Research shows that fiber and polyphenols found in berries act as food for gut friendly bacteria and increase their abundance while also killing pathogenic microbes. Regular consumption of berries has been shown to prevent gut dysbiosis and reduce pro-inflammatory cytokines. In a 2020 study, researchers found that berries may also prevent colon cancer by choking the blood supply of tumors and promoting apoptosis in them.
5. Fatty fish for fighting gut inflammation
Fatty fish like salmon, sardines, tuna, mackerel, trout, and herring are among the healthiest gut superfoods on the planet. They provide high-quality protein and are loaded with B vitamins, calcium, phosphorus, magnesium, potassium, iodine, iron, zinc, and selenium. In addition, they are the richest food sources of omega-3 fatty acids and vitamin D—two crucial nutrients that have a profound role in digestive and mental wellness (due to the gut-brain connection). However, use caution when consuming farm raised these fatty fish as they tend to have higher levels of mercury which is hazardous to your health.
Research shows that omega-3 fatty acids can improve intestinal immunity and fight inflammation through various mechanisms. It increases the diversity and abundance of gut microflora, improves intestinal barrier function and thickness, protects the digestive tract from damage, and increases the production of short-chain fatty acids. One study found omega-3 PUFAs to significantly increase the population of butyrate-producing bacteria.
Vitamin D in fatty fish is another important nutrient that improves gastrointestinal motility, eases chronic constipation, and protects the integrity of the mucosal layer. It also facilitates the absorption of calcium, which helps the gut bacteria produce short-chain fatty acids from fibers. Supplementation with vitamin D is currently being studied as a complementary therapy for IBS and Crohn’s disease.
The type and quality of protein in your diet also have a significant impact on gut microbiome composition and microbial metabolites. Regular consumption of fatty fish has been linked with a lower risk of inflammatory bowel disease, colon cancer, heart disease, fatty liver disease, obesity, arthritis, and various inflammatory conditions.
6. Spices—the best foods for gut health overall
Though spices have been badmouthed for quite some time, they have been used for centuries to improve digestion and digestive health. Spices are loaded with essential minerals and polyphenols that can feed the gut bacteria, kill germs, lower inflammation, and heal the intestinal lining. Well-spiced meals are easier to digest and promote satiety. However, not all spices work in a similar manner. To use them correctly, it is important to understand how different spices affect your digestive system.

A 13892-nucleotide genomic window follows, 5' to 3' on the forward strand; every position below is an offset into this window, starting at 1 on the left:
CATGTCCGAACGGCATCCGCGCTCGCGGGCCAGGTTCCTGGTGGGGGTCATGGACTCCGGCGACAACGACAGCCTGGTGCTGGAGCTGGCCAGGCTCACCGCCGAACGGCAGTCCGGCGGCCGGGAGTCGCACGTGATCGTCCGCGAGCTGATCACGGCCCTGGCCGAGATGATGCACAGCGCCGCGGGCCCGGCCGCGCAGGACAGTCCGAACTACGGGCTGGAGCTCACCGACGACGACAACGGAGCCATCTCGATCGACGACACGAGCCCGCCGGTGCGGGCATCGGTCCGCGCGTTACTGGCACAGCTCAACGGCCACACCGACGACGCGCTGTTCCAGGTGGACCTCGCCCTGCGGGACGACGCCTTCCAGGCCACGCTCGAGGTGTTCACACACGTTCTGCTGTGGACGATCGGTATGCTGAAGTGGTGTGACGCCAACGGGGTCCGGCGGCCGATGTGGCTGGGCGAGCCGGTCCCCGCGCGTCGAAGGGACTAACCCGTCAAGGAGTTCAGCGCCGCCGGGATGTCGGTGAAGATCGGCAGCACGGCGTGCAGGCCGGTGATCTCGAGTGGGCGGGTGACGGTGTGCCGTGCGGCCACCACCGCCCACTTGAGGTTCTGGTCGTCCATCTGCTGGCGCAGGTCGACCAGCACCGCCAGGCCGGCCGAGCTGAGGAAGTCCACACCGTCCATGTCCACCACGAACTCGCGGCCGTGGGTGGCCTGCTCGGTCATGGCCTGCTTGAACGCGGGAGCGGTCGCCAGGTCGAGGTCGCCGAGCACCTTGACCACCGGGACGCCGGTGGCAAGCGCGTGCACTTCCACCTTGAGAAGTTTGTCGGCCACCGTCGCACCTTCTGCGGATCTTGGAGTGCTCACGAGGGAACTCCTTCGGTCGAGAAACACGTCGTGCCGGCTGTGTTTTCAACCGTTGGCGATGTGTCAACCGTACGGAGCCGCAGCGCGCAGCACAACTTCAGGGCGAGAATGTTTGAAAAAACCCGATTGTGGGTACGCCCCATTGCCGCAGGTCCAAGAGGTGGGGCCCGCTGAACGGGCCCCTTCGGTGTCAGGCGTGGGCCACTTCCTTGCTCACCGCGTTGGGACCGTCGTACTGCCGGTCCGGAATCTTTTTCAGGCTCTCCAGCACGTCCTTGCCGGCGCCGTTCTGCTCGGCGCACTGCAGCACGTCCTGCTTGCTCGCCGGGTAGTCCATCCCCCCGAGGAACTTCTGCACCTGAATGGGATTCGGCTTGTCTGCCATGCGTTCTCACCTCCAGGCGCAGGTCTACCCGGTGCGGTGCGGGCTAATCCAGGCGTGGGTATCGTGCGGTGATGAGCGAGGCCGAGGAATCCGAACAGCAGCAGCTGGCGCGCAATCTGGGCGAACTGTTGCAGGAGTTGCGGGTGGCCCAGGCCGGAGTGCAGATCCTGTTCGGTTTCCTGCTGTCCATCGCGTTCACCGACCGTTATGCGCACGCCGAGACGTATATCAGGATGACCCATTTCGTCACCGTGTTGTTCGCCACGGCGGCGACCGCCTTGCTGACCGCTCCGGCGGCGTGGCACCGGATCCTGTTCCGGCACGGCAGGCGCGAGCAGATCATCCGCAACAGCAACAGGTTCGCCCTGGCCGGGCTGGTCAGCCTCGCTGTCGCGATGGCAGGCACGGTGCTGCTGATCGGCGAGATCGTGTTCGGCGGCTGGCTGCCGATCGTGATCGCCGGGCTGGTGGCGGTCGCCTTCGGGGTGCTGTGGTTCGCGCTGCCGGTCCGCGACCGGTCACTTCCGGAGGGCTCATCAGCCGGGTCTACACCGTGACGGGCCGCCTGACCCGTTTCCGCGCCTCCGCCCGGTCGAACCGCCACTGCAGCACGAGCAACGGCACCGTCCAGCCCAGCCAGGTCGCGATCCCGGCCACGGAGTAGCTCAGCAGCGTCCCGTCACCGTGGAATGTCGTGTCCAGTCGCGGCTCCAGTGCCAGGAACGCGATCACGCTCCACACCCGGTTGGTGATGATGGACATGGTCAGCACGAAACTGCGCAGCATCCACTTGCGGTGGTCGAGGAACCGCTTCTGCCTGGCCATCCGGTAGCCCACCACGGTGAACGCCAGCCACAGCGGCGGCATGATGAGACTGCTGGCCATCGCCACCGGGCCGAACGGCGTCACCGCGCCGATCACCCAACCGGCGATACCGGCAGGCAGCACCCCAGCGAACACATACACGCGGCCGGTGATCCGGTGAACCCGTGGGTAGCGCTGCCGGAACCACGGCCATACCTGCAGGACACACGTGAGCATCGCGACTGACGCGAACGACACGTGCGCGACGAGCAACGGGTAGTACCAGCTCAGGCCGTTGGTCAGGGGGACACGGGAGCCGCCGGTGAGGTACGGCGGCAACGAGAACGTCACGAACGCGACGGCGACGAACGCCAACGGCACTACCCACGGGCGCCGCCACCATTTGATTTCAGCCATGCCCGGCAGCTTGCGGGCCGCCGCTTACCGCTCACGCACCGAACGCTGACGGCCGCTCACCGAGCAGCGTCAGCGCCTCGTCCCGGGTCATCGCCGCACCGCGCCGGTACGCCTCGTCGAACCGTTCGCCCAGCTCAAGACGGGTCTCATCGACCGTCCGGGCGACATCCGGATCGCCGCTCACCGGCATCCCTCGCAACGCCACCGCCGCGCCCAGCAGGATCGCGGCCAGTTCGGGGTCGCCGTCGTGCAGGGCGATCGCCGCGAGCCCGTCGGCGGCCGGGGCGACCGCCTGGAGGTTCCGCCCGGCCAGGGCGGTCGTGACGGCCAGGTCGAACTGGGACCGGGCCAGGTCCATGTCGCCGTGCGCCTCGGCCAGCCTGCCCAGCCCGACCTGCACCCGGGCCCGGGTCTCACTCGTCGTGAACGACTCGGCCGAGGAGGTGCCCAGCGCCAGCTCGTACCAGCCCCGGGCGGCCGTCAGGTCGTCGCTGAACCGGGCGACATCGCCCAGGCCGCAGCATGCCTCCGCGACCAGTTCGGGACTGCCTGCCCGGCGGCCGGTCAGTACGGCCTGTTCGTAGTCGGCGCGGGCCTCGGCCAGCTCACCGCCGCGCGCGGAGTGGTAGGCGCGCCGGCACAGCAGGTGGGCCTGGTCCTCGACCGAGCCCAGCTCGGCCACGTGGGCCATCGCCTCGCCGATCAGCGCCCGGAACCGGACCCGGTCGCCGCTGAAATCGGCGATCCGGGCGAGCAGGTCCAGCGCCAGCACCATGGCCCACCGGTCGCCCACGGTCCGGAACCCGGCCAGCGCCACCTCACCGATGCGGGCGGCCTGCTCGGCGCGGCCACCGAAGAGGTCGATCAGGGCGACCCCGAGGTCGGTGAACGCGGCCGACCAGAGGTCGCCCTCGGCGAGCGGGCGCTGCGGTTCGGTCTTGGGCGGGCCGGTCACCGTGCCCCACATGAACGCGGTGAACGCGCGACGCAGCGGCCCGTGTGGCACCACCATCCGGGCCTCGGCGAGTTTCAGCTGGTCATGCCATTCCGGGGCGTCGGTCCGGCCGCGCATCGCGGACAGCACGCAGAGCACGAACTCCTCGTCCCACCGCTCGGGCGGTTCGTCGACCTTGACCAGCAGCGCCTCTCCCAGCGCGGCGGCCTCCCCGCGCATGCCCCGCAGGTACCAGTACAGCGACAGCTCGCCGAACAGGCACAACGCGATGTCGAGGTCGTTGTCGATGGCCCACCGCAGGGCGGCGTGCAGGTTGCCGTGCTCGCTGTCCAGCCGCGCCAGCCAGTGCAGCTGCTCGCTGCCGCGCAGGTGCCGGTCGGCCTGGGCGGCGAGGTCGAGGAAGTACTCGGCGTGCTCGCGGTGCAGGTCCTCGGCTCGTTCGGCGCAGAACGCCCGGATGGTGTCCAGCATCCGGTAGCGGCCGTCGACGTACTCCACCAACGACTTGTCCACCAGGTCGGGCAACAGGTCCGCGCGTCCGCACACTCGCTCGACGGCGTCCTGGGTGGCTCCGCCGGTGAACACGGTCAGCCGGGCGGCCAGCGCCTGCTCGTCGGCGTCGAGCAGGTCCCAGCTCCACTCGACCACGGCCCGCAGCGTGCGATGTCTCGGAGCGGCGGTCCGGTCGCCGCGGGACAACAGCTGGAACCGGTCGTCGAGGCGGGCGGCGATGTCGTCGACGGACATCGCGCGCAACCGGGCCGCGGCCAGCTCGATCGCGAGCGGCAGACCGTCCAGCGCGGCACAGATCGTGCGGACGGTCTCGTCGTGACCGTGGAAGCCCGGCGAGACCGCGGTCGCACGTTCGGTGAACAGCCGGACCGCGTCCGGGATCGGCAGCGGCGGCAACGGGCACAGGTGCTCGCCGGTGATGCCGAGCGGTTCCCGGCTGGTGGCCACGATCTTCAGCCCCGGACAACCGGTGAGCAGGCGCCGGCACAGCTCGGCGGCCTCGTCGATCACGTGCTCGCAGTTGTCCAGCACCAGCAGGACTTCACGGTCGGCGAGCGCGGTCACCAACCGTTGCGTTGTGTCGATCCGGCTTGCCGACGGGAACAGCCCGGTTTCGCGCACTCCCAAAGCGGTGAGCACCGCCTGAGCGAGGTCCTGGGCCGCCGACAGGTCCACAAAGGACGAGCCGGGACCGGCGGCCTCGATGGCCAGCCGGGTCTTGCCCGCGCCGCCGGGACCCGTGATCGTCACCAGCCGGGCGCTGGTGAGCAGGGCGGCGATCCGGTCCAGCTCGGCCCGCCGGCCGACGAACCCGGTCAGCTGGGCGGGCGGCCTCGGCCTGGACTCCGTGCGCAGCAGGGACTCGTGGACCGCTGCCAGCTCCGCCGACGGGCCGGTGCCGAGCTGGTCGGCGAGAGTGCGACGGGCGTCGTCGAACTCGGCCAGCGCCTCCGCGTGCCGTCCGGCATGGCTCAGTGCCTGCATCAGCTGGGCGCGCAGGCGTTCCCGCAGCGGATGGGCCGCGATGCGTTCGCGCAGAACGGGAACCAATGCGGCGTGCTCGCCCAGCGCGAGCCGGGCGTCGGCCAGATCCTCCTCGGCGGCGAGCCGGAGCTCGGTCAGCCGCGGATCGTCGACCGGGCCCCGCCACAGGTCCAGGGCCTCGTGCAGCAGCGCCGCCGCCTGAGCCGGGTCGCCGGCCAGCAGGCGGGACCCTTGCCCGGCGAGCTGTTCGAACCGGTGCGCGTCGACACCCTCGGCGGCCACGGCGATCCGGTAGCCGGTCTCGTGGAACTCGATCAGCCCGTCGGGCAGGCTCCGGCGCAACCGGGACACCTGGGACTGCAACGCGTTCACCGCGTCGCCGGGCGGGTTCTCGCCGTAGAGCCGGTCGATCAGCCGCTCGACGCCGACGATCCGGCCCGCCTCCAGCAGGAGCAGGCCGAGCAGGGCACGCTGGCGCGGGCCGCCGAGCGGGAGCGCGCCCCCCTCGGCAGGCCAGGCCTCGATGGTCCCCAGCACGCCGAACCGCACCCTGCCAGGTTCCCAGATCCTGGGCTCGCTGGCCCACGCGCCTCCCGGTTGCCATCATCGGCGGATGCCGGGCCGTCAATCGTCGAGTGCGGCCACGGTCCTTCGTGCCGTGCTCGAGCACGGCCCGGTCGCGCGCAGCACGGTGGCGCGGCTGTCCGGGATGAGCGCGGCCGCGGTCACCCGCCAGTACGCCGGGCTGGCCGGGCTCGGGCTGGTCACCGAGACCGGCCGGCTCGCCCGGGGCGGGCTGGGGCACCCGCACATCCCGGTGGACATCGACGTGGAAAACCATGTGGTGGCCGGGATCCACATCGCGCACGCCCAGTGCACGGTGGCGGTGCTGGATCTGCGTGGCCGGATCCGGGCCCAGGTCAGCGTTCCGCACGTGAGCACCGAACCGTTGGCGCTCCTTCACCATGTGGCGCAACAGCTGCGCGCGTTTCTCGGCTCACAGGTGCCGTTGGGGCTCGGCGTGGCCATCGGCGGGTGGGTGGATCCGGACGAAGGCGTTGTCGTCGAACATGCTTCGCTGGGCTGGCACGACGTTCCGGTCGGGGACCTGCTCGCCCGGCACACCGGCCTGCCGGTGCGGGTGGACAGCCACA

Hot and pungent spices such as black pepper, cayenne, cinnamon, garlic, cloves, onions, paprika, and chilies are useful in stimulating the secretion of digestive juices and enzymes. They increase metabolism, help break down complex proteins and fats, and facilitate nutrient absorption. People who frequently face problems like hyperacidity and acid reflux should use these spices sparingly and in moderation.
Astringent spices are the ones that feel dry and puckering on your tongue. Astringency in foods is caused by tannins—a type of polyphenols that bind with saliva proteins. Tannins are excellent anti-inflammatory agents that can calm an overactive stomach, help repair intestinal walls, fight free radicals, and prevent irritable conditions. Spices like turmeric, basil, nutmeg, ginger, marjoram, rosemary, oregano, coriander seeds and leaves (cilantro), poppy seeds, saffron, curry leaves, and fennel fall into this category. They ease the movement of food inside the digestive tract and promote bowel regularity.
Bitter spices like fenugreek, dandelion root, cumin, and turmeric are great detoxifiers and have enormous health benefits. While they may not have the most appealing flavor, bitter spices help bring out other flavors and keep the digestive tract clean from metabolic toxins, germs, and parasites. They also help regulate blood sugar levels, reduce blood pressure, and aid the liver in blood detoxification.
Spices tend to be synergistic in nature. When used in combination, they amplify the healing effect and minimize the negative effects of each other. The key to optimal digestion lies in achieving the right balance and using them in minimal quantities. Numerous studies have shown that daily 5g consumption of mixed spices can help maintain a healthy gut microbiome and prevent dysbiosis. In people who do not regularly consume spices, even a single dose of mixed spices has been found to restore microflora balance.
A healthy and diverse gut microbiota ensures optimal digestion and plays a crucial role in the prevention of long-term gastrointestinal disorders like irritable bowel syndrome, inflammatory bowel disease, ulcerative colitis, Crohn’s disease, gastric ulcers, celiac disease, and colorectal cancer. It also controls the growth of opportunistic microbes, like E. coli, Staphylococcus aureus, Candida albicans, and H. pylori, that may become problematic when you are recovering from an illness.
The gut microbes love variety most of all. Eat a wide variety of anti-inflammatory foods and try to include both probiotics and prebiotics in your diet. Look for foods that are rich in low-fat protein, fiber, omega-3 PUFAs, polyphenols, B vitamins (particularly B12), vitamin D, magnesium, potassium, zinc, selenium, and collagen. Certain specific types of fibers like inulin, resistant starch, pectin, and guar gum are more beneficial than other plant fibers for nourishing gut microbes. Also, try to cut back on added sugar, artificial sweeteners, and alcohol, as these foods are well-known to cause imbalance.
Remember, “Do Something Everyday that Heal Your Body!”
To Your Health!